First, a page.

Phil Goldsmith

is a former managing director of Philadelphia

It's time for the National Football League's $44.2 million-a-year Roger Goodell to earn his keep as commissioner.

That's not to say Goodell hasn't done a good job, but up to now it's been as difficult as shooting fish in a barrel. Goodell, after all, inherited a well-oiled machine when he took over as the league's chief executive officer in 2006. And he and the league benefit handsomely from being a so-called nonprofit organization that is immune from antitrust actions, thanks to Congress. And they have been the beneficiaries of huge television contracts from networks starving for live content.

But Goodell now has much bigger fish to fry, given two major developments in recent weeks. First was the coming out of college all-American Michael Sam, who will most likely be the first openly gay NFL player. The other was the release of the Wells report, which unveiled in excruciating detail the bullying tactics in the Miami Dolphins' locker room, spearheaded by lineman Richie Incognito.

For anyone who thinks the tit-for-tat text messages between Incognito and his teammate Jonathan Martin were just boys being boys, read the 144-page report, not simply the media coverage ( The media can't do justice to the report because no self-respecting family newspaper is going to print the actual text messages that Incognito sent to Martin. Disgusting doesn't begin to describe them.

Ted Wells firmly concludes that Incognito was the ringleader who taunted not only Martin, but also a team trainer and another player - acts that constituted workplace harassment.

Although Wells' comprehensive report clearly flags Incognito as the aggressor and encourages "the creation of new workplace conduct rules," his conclusion is somewhat worrisome because he acknowledges that the NFL is not an "ordinary workplace." "Professional football is a rough, contact sport played by men of exceptional size, speed, strength, and application," he writes.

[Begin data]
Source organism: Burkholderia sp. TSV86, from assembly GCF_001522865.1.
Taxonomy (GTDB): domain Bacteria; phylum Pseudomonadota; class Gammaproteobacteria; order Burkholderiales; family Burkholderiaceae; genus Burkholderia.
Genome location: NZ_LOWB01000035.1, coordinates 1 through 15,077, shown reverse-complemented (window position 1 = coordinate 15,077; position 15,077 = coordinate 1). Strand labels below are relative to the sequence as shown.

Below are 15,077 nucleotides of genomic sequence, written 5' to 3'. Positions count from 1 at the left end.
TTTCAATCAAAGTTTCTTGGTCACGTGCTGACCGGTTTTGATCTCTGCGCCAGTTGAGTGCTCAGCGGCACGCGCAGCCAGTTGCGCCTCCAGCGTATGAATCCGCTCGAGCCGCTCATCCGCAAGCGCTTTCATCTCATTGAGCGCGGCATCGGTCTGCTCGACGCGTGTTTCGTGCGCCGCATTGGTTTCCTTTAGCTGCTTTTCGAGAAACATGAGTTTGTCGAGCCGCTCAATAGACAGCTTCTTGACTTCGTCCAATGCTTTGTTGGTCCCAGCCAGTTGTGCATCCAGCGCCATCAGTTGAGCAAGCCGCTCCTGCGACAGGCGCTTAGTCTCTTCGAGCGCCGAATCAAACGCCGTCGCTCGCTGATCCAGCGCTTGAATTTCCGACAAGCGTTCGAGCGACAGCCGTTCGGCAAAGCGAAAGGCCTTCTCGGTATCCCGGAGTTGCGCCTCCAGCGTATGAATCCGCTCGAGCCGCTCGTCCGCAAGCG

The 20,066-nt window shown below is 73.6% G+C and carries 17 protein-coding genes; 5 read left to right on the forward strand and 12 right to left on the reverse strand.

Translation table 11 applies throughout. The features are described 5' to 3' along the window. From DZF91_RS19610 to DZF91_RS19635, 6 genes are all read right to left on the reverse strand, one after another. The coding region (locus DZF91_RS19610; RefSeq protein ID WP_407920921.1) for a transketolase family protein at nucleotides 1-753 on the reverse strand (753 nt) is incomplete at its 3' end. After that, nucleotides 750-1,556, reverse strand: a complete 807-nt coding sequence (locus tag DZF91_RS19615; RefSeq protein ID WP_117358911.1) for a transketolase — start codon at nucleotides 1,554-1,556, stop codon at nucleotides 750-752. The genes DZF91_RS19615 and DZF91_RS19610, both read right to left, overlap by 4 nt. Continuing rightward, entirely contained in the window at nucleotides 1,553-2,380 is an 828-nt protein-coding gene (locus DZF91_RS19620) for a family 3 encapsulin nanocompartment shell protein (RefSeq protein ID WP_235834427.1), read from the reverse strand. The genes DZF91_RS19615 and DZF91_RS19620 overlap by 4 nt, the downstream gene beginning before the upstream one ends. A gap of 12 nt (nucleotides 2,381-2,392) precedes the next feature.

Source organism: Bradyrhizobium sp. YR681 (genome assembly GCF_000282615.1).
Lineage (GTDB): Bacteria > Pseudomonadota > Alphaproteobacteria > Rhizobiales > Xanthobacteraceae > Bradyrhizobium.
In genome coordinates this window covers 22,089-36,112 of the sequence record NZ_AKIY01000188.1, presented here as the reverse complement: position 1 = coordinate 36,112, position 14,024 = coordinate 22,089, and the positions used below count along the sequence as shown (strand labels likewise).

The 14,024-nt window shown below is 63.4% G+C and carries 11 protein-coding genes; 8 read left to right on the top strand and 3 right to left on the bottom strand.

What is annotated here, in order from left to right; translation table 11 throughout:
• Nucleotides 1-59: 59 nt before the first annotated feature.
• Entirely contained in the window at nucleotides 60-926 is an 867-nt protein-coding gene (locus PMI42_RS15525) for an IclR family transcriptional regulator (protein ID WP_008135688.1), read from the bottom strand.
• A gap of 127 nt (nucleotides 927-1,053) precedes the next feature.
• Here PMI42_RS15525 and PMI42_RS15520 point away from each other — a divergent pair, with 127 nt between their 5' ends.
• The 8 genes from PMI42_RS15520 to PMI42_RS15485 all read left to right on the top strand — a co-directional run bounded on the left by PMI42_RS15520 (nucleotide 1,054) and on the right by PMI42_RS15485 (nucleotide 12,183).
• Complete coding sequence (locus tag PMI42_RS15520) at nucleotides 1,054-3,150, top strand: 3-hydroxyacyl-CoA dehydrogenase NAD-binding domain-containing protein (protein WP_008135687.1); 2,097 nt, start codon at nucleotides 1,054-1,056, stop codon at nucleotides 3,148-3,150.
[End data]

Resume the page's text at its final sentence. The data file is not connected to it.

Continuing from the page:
By acknowledging that the NFL locker room is not an "ordinary workplace," he may have created a huge hole for apologists of such conduct to ramble through.

This is where the richly paid Goodell needs to earn his keep. He needs to plug that hole with clarity, forcefulness, and promptness. The NFL has already been late to the party in ignoring, if not denying, the dangers of concussions to its players - or its assets, as some owners might call them.

Nor is it enough to use the likelihood of a gay man playing in the NFL as an excuse to impose new rules. Antibullying and harassment rules are not simply to protect people of different genders and sexual orientations. They are there to protect people who want to march to their own drummer.

Although the 6-foot-5 Martin may be of "exceptionable size, speed, and strength," he may still have the emotional sensitivities and insecurities of any young man, regardless of size. Indeed, it is safe to say that Incognito and other members of his bullying posse have their own insecurities that manifested themselves in their harassment of others.

It won't be an easy challenge for Goodell and the 32 team owners to address. You can't legislate how people feel or think about each other. But you can legislate their actions. Indeed, the league has already cracked down on such things as taunting on the field; no doubt they can find a way to crack down in the locker room and on Twitter, Facebook, and other social media.

It will be a delicate balancing act for Goodell and his brain trust. After all, what to one man is bullying can be viewed by the other man as just joking around. It's not unlike the difference between a defensive back yelling he made a great play and the receiver screaming that he was the victim of pass interference. On the playing field, the NFL has found a way to walk the tightrope while taking the league's popularity to greater heights.

Now it needs to find the right balance off the field as well. It won't be easy or without controversy. But that's presumably why Goodell gets paid the big bucks.